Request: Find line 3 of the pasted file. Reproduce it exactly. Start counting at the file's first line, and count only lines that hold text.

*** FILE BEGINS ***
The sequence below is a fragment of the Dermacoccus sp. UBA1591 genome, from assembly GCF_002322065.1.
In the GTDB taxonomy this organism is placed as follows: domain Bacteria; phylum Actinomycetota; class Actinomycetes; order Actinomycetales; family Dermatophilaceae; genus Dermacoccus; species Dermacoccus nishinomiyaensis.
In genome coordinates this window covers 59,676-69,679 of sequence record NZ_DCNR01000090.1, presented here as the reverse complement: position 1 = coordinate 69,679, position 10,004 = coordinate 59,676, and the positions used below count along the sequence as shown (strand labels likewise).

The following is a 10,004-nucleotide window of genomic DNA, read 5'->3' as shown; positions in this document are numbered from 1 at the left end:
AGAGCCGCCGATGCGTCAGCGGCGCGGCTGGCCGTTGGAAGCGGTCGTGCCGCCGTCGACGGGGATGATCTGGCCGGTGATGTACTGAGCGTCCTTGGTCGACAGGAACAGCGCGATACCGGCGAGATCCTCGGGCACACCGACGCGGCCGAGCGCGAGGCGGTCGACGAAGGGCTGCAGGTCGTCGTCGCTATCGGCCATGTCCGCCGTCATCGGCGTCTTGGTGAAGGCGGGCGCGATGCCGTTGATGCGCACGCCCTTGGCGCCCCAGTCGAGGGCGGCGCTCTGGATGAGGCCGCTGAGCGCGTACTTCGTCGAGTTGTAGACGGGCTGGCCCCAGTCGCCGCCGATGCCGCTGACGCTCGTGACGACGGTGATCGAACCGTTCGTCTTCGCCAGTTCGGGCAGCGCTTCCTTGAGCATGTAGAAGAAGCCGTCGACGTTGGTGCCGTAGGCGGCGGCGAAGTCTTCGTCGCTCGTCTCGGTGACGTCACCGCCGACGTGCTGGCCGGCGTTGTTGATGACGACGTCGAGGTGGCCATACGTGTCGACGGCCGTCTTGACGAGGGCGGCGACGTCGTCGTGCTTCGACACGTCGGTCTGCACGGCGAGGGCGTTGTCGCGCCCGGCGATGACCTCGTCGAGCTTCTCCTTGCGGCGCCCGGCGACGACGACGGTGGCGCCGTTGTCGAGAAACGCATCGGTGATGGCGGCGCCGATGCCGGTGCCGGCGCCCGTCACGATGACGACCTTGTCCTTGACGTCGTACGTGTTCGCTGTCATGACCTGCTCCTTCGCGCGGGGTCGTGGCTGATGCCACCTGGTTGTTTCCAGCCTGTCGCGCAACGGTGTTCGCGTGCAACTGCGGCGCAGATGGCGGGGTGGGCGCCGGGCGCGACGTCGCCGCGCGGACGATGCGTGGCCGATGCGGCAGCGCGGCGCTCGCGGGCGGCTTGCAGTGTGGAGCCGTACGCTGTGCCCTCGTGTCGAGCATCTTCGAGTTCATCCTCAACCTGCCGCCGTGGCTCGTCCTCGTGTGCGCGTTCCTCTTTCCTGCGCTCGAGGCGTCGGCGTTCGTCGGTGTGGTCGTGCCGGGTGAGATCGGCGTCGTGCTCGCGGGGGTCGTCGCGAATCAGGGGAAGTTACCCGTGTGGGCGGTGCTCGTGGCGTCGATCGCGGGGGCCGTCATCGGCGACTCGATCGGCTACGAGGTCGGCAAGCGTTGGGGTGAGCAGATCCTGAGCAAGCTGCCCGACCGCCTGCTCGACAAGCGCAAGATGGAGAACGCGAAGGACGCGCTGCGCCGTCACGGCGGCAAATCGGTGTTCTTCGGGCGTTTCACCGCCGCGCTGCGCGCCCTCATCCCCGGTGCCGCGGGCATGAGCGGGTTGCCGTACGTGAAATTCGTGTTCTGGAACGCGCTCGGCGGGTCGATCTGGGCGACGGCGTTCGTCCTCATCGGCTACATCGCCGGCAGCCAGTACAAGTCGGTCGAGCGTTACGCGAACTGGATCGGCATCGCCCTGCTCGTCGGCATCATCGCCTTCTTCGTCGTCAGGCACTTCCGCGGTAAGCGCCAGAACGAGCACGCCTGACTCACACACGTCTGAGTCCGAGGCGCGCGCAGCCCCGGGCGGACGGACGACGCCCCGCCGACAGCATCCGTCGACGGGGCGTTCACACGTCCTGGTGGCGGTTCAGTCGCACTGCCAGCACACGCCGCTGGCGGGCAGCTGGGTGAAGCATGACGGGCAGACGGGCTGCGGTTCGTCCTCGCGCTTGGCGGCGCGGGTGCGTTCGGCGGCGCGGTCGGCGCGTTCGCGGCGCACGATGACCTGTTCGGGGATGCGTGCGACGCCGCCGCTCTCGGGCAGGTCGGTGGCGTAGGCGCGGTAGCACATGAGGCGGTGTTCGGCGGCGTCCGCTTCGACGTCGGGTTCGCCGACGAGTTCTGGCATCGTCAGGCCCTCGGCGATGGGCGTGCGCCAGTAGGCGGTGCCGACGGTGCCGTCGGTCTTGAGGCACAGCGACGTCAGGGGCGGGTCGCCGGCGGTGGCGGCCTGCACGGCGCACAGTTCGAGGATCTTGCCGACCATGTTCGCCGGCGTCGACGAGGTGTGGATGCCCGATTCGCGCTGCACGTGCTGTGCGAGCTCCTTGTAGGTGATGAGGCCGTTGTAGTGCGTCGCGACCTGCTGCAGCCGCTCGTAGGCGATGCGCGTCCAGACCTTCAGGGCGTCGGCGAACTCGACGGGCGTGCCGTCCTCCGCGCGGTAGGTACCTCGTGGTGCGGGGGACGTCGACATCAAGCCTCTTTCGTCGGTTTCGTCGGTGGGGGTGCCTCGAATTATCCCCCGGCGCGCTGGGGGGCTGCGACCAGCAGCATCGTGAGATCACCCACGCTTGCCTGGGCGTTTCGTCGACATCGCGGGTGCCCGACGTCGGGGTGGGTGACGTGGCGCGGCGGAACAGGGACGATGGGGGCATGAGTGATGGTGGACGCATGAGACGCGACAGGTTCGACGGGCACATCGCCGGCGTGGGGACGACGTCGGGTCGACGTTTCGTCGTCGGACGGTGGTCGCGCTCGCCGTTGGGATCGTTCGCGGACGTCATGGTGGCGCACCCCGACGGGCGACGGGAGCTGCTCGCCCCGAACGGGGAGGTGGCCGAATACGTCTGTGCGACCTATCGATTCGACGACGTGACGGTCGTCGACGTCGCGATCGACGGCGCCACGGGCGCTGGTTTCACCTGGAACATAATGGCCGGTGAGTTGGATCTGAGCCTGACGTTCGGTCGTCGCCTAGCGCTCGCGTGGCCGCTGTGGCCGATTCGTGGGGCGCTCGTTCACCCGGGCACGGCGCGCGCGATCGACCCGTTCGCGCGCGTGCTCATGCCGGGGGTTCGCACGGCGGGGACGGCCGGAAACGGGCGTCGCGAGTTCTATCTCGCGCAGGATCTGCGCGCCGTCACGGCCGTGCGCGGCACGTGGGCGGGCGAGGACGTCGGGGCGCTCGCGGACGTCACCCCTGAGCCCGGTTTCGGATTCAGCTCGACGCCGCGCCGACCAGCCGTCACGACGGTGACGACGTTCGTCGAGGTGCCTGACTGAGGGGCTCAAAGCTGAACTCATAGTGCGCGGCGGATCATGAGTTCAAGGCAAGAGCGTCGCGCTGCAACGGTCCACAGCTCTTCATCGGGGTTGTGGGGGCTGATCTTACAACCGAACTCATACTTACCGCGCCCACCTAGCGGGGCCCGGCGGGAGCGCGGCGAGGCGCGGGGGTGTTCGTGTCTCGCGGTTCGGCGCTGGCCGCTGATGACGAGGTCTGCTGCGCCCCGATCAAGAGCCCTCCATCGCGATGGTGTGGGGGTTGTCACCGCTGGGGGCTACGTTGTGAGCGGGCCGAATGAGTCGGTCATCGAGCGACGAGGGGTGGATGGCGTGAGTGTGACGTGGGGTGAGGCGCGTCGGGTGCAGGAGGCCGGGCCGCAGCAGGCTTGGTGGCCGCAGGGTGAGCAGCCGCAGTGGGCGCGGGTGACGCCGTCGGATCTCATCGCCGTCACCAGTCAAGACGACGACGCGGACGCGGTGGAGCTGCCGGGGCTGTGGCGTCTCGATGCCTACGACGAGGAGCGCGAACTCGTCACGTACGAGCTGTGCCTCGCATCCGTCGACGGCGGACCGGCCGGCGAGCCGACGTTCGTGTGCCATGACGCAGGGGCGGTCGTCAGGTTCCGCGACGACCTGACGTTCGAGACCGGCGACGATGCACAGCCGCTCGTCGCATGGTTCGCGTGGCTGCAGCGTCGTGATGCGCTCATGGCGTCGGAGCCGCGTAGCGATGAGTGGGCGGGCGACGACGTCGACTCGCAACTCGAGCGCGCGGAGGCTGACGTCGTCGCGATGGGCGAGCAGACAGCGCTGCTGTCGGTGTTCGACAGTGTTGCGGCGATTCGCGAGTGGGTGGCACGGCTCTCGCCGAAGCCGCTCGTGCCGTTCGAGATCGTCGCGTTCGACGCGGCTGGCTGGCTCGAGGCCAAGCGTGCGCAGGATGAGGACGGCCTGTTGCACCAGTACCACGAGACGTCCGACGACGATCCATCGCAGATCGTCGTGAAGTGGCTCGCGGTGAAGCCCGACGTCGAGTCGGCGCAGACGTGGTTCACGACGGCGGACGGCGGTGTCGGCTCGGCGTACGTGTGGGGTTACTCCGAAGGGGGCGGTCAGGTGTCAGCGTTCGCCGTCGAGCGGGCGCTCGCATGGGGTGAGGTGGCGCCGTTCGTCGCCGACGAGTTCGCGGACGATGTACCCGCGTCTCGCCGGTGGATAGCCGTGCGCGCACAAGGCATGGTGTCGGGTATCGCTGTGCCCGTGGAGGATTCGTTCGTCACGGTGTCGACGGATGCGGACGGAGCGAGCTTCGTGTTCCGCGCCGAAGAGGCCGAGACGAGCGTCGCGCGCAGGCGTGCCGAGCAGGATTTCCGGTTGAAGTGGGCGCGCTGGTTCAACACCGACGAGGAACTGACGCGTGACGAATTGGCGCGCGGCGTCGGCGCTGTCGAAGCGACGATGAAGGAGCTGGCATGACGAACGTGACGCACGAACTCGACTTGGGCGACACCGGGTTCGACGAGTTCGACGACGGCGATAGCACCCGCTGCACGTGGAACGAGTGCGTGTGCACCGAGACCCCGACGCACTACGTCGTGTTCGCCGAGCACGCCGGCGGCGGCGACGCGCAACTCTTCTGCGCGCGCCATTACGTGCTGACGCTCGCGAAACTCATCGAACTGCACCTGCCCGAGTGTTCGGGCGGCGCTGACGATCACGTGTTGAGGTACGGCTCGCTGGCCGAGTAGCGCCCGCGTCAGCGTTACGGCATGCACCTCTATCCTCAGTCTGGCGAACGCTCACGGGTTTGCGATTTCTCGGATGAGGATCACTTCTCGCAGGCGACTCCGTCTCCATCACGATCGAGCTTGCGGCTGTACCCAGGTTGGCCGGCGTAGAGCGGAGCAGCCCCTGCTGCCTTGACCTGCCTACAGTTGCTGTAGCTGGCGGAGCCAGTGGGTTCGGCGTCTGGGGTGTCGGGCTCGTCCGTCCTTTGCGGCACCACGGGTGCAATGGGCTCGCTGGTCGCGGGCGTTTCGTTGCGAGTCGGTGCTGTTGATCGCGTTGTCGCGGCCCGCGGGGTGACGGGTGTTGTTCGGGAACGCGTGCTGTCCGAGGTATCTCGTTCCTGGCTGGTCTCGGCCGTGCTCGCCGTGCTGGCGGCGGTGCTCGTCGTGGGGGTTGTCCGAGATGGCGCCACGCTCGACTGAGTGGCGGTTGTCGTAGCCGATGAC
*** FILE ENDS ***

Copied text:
In genome coordinates this window covers 59,676-69,679 of sequence record NZ_DCNR01000090.1, presented here as the reverse complement: position 1 = coordinate 69,679, position 10,004 = coordinate 59,676, and the positions used below count along the sequence as shown (strand labels likewise).